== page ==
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In Swimming, what is the Front Crawl?

By Steve R.
Updated Mar 03, 2024
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The front crawl is a swimming stroke that is considered by many to be the quickest and most efficient swimming style. Also known as the Australian crawl, the front crawl is often performed in swimming competitions. The technique requires a swimmer to be lying on his breast with both arms and legs extended. A swimmer then uses alternating arm and leg movements.

During the front crawl, most of the power is provided by the forward arm movement. The arm movement consists of the pull, the push, and the recovery. At the start position, the arm is slowly lowered into the water with the hand at a 45-degree angle. This movement is referred to as the catch, which helps to prepare for the pull.

With the pull, a semicircle motion is used. The elbow is above the hand, which points toward the body’s torso. The semicircle motion concludes in front of the chest near the top of the ribcage.

The push movement completes the pull. During the push, the palm is extended backward in the water below the side of the body. The motion is quickest just before the end of the push.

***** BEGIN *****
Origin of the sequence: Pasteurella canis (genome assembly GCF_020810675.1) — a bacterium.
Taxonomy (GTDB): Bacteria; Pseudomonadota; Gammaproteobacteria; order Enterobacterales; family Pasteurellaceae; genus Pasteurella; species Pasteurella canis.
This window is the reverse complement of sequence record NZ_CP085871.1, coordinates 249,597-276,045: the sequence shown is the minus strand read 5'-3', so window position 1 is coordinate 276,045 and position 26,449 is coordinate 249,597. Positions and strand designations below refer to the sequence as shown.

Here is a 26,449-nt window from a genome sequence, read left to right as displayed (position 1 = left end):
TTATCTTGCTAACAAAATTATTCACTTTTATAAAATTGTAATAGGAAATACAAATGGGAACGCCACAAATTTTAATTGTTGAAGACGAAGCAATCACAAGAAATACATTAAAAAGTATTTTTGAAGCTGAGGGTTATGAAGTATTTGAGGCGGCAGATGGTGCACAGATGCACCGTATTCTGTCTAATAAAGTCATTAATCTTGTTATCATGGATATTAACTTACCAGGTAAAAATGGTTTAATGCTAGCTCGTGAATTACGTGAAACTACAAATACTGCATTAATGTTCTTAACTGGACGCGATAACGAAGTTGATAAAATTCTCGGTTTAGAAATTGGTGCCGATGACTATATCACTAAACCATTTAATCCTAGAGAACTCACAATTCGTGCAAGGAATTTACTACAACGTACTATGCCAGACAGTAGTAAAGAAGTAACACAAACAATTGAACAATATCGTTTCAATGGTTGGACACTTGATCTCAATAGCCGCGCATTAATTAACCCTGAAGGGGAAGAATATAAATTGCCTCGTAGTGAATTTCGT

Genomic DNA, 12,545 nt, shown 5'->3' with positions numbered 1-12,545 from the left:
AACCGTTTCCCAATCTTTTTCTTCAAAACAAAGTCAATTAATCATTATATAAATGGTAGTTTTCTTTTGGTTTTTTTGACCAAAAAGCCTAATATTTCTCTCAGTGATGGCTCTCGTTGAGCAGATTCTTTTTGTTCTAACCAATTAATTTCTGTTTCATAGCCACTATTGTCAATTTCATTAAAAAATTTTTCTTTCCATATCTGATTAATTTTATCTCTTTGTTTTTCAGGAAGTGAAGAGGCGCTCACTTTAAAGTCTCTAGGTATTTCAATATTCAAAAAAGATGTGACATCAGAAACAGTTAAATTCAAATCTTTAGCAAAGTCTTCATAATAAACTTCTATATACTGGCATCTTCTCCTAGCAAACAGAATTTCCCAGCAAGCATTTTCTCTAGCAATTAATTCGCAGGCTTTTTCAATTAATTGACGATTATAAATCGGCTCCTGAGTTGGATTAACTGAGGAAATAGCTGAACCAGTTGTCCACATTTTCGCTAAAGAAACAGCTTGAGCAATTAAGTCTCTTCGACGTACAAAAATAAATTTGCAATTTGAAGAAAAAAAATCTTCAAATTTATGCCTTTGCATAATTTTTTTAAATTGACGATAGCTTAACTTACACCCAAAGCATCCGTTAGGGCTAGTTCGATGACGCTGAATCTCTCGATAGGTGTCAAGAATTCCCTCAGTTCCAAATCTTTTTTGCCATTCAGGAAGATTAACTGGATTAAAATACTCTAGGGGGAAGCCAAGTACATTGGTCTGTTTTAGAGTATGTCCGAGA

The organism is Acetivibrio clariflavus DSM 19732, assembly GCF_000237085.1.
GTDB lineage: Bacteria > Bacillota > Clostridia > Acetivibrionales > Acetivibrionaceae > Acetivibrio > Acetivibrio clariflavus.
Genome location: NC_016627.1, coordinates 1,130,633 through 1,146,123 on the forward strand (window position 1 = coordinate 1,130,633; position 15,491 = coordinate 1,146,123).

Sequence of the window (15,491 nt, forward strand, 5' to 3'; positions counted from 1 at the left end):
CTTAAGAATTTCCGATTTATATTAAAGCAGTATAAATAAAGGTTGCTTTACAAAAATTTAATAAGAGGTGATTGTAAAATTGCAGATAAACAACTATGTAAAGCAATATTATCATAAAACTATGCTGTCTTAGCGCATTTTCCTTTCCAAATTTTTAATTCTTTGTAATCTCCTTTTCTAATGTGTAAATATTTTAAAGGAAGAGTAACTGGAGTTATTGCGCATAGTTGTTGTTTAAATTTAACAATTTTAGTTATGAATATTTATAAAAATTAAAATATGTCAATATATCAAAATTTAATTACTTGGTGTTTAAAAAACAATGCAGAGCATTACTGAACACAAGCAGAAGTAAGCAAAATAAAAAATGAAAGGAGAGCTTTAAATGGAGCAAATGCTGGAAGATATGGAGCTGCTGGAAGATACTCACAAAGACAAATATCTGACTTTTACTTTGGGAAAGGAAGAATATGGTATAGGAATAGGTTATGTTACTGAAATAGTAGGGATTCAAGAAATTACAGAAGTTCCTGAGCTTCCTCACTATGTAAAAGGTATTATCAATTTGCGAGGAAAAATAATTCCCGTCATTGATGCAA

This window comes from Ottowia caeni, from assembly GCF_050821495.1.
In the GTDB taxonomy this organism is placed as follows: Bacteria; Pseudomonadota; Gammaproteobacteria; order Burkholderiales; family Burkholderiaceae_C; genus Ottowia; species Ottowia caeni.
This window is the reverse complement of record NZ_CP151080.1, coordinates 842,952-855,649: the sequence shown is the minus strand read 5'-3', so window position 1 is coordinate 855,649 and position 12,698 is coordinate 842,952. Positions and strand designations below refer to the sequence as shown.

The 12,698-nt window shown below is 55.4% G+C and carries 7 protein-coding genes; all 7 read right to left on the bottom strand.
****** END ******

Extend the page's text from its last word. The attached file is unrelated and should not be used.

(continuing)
During the recovery phase, the elbow reaches a semicircle motion in the direction the swimmer is moving. The lower arm and hand are at ease, hanging down at the elbow. The recovering hand inches forward slightly above the water’s surface. The shoulder shifts into the air by turning at the torso. The recovery motion requires the swimmer to keep the hand above the elbow in order to maintain balance.

The front crawl also requires kicking the legs in alternating fashion, which is referred to as the flutter kick. While one leg kicks downward, the other leg progresses upward. The kicking motion aids in steadying out the body position. From the start position, the leg is bent faintly at the knees. During a typical sequence, there are six kicks.

During the front crawl, the face resides down in the water and a swimmer takes breaths by moving the head to the side of the recovering arm at the onset of the recovery. The head rotates back to the water at the end of recovery. A swimmer breathes through his mouth and nose until another breath is needed. A swimmer may breathe at each cycle, which allows him to constantly breathe from the same side. Another breathing technique is to breathe from alternate sides during every third arm recovery.

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